Second, let’s assume the rupee didn’t move at all, that the RBI used all of its reserves, we kept the rupee at 75 and we never had the seven per cent move. This would mean four or five per cent real effective exchange data appreciation we’ve seen over time. This doesn’t happen instantaneously to hurt exports. Yes, there is higher inflation but the trade-off is if you didn’t have that, your exports could get hurt.
Third, the current account deficit last quarter was close to about four per cent of India’s GDP. Now, it will get significant relief from the fact that oil today is below 100 rupees. Now it’s okay to have a current account deficit of three per cent for a few quarters. But if you’re in a strong dollar environment, capital is not necessarily coming to emerging markets and you have a current account deficit of three per cent of GDP that needs to be brought down over time.
Either you let the rupee become the shock absorber and say a weaker rupee will over time help exports and over time reduce the discretionary component of imports. What if we don’t use the rupee, then how do we bring the current account deficit down? The only way, unfortunately, then is to really squeeze demand.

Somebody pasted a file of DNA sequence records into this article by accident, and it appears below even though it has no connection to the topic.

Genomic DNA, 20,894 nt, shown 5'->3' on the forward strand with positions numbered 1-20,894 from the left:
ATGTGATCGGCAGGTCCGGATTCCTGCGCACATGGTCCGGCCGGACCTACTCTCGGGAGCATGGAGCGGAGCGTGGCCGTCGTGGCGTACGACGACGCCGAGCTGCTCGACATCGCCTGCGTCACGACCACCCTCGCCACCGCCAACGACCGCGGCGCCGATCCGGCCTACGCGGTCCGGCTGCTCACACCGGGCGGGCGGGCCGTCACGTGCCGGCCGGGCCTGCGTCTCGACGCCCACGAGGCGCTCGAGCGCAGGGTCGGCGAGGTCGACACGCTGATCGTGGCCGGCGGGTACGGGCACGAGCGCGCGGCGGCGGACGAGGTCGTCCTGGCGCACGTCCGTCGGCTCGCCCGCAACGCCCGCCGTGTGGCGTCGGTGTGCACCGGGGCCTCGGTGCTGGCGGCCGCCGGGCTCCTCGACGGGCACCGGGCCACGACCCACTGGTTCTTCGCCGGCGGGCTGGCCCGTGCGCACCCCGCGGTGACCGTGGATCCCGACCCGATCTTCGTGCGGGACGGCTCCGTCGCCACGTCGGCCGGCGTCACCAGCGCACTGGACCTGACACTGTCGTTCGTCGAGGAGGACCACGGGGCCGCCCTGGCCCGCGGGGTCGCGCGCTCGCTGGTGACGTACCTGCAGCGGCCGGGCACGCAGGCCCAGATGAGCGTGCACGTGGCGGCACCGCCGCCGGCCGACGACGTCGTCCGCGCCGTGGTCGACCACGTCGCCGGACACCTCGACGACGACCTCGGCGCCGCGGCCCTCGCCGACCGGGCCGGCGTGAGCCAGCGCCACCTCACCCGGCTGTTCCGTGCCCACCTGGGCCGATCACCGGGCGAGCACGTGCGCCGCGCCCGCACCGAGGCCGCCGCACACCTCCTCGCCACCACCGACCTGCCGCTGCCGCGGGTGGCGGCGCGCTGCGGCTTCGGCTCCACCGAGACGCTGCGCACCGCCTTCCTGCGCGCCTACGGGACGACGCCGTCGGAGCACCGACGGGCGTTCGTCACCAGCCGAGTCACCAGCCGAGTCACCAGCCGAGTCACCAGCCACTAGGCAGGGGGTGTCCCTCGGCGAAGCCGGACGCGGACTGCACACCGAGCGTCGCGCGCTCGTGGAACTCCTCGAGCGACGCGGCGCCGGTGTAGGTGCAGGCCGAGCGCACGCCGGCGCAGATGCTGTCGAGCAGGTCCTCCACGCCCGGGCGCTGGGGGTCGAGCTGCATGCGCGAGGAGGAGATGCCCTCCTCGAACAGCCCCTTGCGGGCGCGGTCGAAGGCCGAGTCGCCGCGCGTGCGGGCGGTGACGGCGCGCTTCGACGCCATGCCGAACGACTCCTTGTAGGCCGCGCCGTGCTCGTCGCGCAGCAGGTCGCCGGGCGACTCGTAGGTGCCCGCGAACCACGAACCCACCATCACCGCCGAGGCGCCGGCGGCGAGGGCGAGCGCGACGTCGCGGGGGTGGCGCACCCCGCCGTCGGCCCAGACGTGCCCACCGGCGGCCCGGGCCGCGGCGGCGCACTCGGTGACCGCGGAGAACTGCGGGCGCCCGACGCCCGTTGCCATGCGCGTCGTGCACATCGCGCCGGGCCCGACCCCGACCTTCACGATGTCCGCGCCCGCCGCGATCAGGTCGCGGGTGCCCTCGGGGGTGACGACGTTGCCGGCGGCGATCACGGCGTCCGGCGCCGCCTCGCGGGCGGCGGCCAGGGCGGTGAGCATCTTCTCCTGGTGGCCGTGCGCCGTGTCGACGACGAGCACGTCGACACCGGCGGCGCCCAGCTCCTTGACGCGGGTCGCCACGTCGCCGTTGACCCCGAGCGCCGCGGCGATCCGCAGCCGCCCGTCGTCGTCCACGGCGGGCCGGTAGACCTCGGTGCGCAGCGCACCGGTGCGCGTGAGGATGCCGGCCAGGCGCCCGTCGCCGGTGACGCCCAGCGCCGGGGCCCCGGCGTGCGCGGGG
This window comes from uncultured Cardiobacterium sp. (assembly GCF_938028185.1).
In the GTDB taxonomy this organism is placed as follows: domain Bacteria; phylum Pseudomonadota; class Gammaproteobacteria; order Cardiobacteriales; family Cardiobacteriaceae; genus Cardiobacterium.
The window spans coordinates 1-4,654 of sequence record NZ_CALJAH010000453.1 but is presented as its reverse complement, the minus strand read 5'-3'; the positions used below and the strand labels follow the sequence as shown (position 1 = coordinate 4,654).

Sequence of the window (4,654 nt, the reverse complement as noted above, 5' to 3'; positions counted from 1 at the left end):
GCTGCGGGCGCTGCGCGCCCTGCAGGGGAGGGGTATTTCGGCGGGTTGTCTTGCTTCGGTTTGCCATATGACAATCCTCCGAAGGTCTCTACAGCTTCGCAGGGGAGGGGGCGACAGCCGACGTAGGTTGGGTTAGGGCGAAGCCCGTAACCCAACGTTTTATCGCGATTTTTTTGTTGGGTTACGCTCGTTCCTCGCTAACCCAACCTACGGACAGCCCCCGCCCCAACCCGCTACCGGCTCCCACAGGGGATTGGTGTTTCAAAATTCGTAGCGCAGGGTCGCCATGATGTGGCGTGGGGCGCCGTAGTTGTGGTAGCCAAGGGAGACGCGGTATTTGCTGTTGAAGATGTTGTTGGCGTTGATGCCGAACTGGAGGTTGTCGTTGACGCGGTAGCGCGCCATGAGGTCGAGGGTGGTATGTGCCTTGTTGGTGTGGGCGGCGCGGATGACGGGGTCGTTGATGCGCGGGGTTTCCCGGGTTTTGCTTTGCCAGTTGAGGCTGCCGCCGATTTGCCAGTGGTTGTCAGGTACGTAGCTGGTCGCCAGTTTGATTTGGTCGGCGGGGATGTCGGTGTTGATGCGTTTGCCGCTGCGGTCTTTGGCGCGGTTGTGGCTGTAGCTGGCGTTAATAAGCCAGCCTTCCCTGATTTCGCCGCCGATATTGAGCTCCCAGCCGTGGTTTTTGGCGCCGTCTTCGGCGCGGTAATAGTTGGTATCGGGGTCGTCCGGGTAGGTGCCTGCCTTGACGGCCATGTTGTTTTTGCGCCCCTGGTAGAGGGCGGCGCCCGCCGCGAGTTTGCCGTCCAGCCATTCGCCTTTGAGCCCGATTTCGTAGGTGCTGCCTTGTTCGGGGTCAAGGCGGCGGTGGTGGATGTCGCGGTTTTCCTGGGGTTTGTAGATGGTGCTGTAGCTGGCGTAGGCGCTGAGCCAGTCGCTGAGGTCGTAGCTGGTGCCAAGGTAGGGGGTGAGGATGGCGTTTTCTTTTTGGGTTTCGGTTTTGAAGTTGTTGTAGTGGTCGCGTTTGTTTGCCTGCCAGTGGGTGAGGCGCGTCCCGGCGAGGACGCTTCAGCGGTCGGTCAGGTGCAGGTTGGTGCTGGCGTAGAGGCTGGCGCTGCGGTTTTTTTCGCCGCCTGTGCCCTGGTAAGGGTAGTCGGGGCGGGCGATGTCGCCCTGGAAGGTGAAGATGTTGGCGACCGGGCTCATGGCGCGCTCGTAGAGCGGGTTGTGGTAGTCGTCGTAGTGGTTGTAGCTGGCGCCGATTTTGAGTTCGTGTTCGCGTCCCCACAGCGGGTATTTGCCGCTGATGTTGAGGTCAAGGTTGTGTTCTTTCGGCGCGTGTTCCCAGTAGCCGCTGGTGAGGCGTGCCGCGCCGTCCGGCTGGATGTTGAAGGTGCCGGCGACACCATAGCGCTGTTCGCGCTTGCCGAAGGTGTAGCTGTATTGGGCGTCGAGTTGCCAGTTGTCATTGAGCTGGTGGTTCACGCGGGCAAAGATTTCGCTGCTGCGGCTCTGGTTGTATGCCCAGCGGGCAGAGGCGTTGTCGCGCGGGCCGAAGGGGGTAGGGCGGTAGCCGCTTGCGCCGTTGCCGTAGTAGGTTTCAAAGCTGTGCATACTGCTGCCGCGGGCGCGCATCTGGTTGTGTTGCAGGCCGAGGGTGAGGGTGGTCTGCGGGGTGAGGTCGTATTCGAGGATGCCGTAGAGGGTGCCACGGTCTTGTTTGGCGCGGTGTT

On a weaker rupee helping exporters who don’t pass on the surplus
One can never really prove that. It’s like saying if profits went up in the last year for corporates, how much of that was used as retained earnings, how much was invested and how many jobs were created. What we can show is export volumes did go up when the rupee depreciated and then think of the counterfactual that had the rupee not depreciated, maybe those export-oriented sectors would have shut down and people would have lost jobs. A lot of jobs are in labour-intensive sectors. I am not for a moment saying the exchange rate is the only thing that matters for exports, it is one of the many variables. Arguably what’s more important are productivity, growth, reforms, infrastructure, trade agreements and so on.